On February 21, 2023, Robert Carter and Kristopher Hallengren of Vallit Dispute & Valuation Advisors presented a CLE program during which they outlined how stock options, pensions, and phantom stock are commonly treated for purposes of income determination and valued for purposes of asset division in family law cases.
Among other things, Carter and Hallengren noted that in marital dissolution cases, it’s important to consider all potential income sources when determining a spouse’s annual income. For example, information about a spouse’s bonuses, profit-sharing and matching agreements, employee benefit plans, pensions, phantom stocks, and stock options may not appear in a standard W-2. For that reason, it’s important for attorneys to know where to look for additional assets and income sources, as well as how to value them appropriately.
The presenters walked through a number of common complex compensation schemes highlighting the various approaches for valuation and the relevant source documents that may help establish value. For example:
- Stock Options. Determining the value of stock options will require acquiring and carefully reviewing a number of different source documents in discovery. Important information about a spouse’s income and assets may be included in a spouse’s initial employment offer letter, a stock option award letter, account statements, and employee HR files. For stock options issued by a public company, information about the instruments’ value may be available in regulatory filings like Form 10-Q and Form 10-K. Carter and Hallengren also noted that in Otley v Otley (2002), the Maryland Court of Appeals outlined a three-prong solution for calculating the value of unvested stock options as marital property.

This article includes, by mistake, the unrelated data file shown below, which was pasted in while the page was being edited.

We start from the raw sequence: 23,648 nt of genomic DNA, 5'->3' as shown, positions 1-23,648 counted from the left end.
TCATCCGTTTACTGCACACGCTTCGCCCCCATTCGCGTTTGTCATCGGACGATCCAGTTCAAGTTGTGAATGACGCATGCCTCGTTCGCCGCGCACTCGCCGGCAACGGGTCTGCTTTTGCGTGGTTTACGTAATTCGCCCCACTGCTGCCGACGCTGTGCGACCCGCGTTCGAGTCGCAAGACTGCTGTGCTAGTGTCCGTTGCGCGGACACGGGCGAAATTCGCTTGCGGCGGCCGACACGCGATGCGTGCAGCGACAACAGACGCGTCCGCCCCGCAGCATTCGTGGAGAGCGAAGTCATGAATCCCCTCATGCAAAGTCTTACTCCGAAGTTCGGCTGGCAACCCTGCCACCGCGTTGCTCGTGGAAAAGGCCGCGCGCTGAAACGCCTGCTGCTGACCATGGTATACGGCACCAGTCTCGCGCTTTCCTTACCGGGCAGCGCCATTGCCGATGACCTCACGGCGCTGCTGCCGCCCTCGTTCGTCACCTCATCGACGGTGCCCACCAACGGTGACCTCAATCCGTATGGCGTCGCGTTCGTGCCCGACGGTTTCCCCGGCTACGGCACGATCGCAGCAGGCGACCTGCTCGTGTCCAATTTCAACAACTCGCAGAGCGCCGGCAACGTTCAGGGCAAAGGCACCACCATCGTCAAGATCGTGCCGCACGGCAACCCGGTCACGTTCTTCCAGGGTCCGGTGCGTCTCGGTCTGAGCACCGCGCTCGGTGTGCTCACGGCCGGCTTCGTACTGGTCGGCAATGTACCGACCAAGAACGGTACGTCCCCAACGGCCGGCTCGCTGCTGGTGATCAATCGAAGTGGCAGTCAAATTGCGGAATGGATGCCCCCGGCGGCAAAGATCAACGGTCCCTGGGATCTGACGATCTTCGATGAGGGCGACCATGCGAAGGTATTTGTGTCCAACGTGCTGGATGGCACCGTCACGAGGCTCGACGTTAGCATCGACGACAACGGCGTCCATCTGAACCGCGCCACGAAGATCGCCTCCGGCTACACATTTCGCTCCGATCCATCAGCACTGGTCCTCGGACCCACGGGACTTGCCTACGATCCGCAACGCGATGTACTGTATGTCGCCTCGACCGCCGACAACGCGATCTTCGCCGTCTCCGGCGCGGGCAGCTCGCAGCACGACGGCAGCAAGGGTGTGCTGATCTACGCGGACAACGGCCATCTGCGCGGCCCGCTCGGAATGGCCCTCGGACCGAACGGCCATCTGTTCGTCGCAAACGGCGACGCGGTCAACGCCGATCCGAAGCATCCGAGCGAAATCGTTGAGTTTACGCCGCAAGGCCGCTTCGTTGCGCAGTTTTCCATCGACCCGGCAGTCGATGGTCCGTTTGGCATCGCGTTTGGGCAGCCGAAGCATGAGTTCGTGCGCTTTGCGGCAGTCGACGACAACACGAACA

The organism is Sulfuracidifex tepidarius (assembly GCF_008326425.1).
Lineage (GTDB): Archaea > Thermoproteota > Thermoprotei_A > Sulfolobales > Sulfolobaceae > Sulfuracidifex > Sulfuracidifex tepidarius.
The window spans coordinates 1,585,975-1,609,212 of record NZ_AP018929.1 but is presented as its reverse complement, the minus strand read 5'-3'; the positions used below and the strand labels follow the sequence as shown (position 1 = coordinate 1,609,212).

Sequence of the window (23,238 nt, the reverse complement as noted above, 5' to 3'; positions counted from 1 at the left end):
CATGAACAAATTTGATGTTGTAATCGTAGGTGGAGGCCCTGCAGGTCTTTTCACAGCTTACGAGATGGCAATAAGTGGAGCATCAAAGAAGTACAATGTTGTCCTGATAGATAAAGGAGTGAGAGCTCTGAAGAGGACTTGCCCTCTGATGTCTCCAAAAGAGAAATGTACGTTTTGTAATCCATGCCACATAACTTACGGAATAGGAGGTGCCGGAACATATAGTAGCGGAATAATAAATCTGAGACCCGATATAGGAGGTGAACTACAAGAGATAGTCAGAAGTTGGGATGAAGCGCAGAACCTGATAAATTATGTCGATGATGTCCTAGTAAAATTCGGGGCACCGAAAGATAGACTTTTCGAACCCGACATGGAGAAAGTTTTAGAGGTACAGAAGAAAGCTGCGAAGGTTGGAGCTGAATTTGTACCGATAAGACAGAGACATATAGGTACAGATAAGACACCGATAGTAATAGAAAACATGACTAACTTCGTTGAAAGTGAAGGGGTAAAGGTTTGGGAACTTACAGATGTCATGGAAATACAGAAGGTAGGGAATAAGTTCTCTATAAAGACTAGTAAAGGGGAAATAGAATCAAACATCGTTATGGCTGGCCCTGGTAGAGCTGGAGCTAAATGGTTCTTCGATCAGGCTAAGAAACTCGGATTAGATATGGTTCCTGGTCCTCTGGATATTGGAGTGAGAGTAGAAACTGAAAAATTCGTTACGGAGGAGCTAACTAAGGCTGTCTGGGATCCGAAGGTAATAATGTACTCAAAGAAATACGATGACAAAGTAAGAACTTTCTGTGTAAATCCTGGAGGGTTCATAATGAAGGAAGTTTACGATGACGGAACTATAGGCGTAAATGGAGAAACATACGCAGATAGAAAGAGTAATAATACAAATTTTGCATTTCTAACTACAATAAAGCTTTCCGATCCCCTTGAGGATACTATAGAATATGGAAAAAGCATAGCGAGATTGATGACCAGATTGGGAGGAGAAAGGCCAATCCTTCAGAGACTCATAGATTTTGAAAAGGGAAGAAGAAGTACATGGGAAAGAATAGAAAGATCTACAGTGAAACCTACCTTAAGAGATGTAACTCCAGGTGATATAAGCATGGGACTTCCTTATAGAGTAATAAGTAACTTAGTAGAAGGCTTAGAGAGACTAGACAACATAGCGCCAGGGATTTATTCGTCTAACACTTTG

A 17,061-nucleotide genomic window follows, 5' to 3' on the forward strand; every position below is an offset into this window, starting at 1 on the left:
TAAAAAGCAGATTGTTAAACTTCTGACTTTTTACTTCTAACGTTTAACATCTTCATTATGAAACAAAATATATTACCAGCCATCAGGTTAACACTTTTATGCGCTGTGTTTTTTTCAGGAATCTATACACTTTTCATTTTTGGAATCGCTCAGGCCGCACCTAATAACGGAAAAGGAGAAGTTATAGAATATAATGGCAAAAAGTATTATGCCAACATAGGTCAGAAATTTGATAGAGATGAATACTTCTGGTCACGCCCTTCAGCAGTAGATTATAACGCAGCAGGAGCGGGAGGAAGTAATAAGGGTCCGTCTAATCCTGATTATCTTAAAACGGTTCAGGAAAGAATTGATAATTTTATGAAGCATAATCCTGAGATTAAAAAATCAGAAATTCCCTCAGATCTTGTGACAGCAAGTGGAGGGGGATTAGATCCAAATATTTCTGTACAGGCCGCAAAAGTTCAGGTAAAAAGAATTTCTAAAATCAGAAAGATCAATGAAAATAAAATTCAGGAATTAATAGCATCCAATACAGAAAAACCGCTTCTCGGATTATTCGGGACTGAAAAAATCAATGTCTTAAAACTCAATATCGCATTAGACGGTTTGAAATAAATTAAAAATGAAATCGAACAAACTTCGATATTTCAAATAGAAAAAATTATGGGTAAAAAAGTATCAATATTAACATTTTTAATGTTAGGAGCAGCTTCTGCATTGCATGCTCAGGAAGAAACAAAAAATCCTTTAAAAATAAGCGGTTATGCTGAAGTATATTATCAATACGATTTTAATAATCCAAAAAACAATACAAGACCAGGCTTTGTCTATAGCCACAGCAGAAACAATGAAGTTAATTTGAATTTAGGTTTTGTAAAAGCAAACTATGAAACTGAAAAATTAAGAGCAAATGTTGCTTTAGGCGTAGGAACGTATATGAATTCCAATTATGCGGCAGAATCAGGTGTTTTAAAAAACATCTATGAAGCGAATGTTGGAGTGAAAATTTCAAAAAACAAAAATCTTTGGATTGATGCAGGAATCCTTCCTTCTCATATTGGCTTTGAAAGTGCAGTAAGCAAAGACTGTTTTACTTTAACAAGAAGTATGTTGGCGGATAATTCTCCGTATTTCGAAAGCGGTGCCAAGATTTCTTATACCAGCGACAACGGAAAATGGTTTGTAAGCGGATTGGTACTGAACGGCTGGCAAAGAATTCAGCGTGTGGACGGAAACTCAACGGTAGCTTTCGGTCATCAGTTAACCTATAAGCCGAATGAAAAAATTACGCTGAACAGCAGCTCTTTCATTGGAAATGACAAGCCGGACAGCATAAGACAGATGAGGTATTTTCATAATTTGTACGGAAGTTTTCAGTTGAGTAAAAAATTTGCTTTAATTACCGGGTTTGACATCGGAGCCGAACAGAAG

- Pensions. In a marital dissolution, determining how much of the pension will be included as marital property will turn on information that can be found in a number of documents, including a spouse’s pension award letter, which may outline the vesting period and benefit formula and pension statements including total compensation statement and monthly income statements. Carter and Hallengren also compared and contrasted the Hard Asset approach versus If, As, and When methods for determining pension values in marital dissolution cases.
Other Topics covered included unique issues in Business Valuations, Phantom Stock and Phantom Income Valuation, as well as Waterfall Dissolution. Among other things, the faculty noted that when considering complex compensation and conducting income analysis, each scenario raises its own unique set of issues and considerations.
The on-demand program qualifies for 3 hours of CLE credit for surrounding MCLE states of Virginia, Delaware and Pennsylvania. To watch this program click HERE.